WOMEN’S RIGHTS VIOLATIONS BY THE TURKISH LEGAL SYSTEM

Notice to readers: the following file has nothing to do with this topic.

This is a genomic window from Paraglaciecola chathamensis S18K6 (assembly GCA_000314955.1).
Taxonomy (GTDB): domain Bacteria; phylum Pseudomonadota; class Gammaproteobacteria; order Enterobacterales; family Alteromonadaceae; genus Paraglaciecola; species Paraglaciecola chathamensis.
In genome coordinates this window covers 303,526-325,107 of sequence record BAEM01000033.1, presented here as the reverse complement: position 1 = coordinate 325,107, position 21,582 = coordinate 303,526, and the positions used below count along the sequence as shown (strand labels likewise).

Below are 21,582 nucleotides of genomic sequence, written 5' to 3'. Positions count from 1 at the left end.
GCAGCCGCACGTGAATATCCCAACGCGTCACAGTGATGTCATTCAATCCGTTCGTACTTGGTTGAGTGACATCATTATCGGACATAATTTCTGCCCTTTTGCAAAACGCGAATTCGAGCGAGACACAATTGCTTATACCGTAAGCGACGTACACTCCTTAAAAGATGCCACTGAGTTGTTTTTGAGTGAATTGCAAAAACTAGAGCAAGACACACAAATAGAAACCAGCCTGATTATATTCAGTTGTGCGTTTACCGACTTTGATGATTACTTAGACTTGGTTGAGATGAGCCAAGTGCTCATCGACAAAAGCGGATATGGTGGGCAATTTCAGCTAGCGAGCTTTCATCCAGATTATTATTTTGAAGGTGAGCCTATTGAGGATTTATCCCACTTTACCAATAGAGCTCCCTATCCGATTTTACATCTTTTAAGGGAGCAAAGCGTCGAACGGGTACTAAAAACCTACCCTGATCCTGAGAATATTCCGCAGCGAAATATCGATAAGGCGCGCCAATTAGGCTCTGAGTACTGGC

PDF LINK The Uncharted Lives of Women Battling the Legal System The intent of this report is to declare the victims of the ‘New Turkey,’ especially women with children who have been under persecution since the July 15, 2016 coup attempt. Although the Turkish government does not promote transparent data on the number of children imprisoned with their mothers, there are 864 children in the prison according to the Justice Department Prison and Penitentiaries Management. The ages of these children vary between newborns to 6 years, as of May 24, 2019. This report is based on an interview conducted on behalf of Advocates of Silenced Turkey, via a telephone conversation. The information presented in the interview has been evaluated in accordance with the standards set by the European Convention on Human Rights, the Constitution of The Republic of Turkey, the Universal Declaration of Human Rights, United Nations Standard Minimum Rules for Non-custodial Measures (the Tokyo Rules), United Nations Standard Minimum Rules for the Treatment of Prisoners (the Nelson Mandela Rules), and the United Nations Rules for the Treatment of Women Prisoners and Non-Custodial Measures for Women Offenders (the Bangkok Rules). These documents have played a critical role in assessing the human rights violations in the case. This report briefly describes the current women’s rights violations in Turkey and aims to provide an overview of the current crisis. Persecuted Lives in Erdogan’s Regime by Sevil Sena Kesgin INTRODUCTION ” Old Turkey no longer exists; this Turkey is new Turkey “ … said Turkish President Recep Tayyip Erdogan in an outrageous speech. Thus, started the story of the dictatorship and the despotic regime of Turkey. Following the alleged coup attempt of 15th July 2016, the Justice and Development Party (AKP) along with President Erdogan has taken a wave of oppressive actions against many innocent people, especially targeting members of the Gulen Movement. Although Gulen strongly denied any role in the failed coup and has called for an international investigation, President Erdogan and the Turkish Parliament has refused Gulen’s proposal. Instead of launching an investigation regarding the coup attempt and finding proof to support claims, the government decided to use the event as a tool to remove and detain people from all walks of life who oppose the government or simply do not support it. Most of the recent detentions targeted a highly educated segment amongst women’s groups including professionals ranging from academicians, doctors, and teachers to judges and prosecutors. According to Advocates of Silenced Turkey’s report on human rights violations in Turkey, “more than 130,000 people have been dismissed from their jobs. In correlation, more than 217,000 have been detained, 160,000 have been arrested and an unknown number of people have fled from their home country in hopes of finding their freedom” since July of 2016.1 In the aftermath of the government’s propaganda, those labeled as “traitors” have been shown no goodwill by prosecutors and judges who view even pregnant women and homemakers as non-threatening offenders even if they have no prior criminal records. Women have been arrested and tortured over these baseless claims. According to the Turkish Criminal Code, Law No. … Continue reading WOMEN’S RIGHTS VIOLATIONS BY THE TURKISH LEGAL SYSTEM